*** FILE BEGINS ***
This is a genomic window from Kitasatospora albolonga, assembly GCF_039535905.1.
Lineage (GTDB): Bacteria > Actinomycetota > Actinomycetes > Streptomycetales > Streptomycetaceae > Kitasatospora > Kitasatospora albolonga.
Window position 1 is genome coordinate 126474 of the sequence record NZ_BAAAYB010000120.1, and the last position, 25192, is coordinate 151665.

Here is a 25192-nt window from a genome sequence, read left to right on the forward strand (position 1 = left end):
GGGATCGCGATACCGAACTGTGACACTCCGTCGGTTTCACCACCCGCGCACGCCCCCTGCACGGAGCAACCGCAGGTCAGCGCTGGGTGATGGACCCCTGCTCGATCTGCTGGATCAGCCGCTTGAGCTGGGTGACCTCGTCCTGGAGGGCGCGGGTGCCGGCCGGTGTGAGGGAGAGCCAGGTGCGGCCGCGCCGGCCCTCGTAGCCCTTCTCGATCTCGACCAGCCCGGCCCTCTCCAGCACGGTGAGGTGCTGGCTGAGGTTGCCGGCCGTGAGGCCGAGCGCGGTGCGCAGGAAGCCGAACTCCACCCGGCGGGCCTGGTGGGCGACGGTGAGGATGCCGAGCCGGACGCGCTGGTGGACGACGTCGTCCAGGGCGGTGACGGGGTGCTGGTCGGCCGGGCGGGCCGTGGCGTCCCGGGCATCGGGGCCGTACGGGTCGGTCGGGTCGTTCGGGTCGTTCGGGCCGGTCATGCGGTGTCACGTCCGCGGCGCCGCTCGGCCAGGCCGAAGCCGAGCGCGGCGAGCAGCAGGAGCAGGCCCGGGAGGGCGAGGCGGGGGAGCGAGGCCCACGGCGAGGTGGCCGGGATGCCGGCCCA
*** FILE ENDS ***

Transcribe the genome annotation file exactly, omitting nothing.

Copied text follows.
This is a genomic window from Kitasatospora albolonga, assembly GCF_039535905.1.
Lineage (GTDB): Bacteria > Actinomycetota > Actinomycetes > Streptomycetales > Streptomycetaceae > Kitasatospora > Kitasatospora albolonga.
Window position 1 is genome coordinate 126474 of the sequence record NZ_BAAAYB010000120.1, and the last position, 25192, is coordinate 151665.

Here is a 25192-nt window from a genome sequence, read left to right on the forward strand (position 1 = left end):
GGGATCGCGATACCGAACTGTGACACTCCGTCGGTTTCACCACCCGCGCACGCCCCCTGCACGGAGCAACCGCAGGTCAGCGCTGGGTGATGGACCCCTGCTCGATCTGCTGGATCAGCCGCTTGAGCTGGGTGACCTCGTCCTGGAGGGCGCGGGTGCCGGCCGGTGTGAGGGAGAGCCAGGTGCGGCCGCGCCGGCCCTCGTAGCCCTTCTCGATCTCGACCAGCCCGGCCCTCTCCAGCACGGTGAGGTGCTGGCTGAGGTTGCCGGCCGTGAGGCCGAGCGCGGTGCGCAGGAAGCCGAACTCCACCCGGCGGGCCTGGTGGGCGACGGTGAGGATGCCGAGCCGGACGCGCTGGTGGACGACGTCGTCCAGGGCGGTGACGGGGTGCTGGTCGGCCGGGCGGGCCGTGGCGTCCCGGGCATCGGGGCCGTACGGGTCGGTCGGGTCGTTCGGGTCGTTCGGGCCGGTCATGCGGTGTCACGTCCGCGGCGCCGCTCGGCCAGGCCGAAGCCGAGCGCGGCGAGCAGCAGGAGCAGGCCCGGGAGGGCGAGGCGGGGGAGCGAGGCCCACGGCGAGGTGGCCGGGATGCCGGCCCA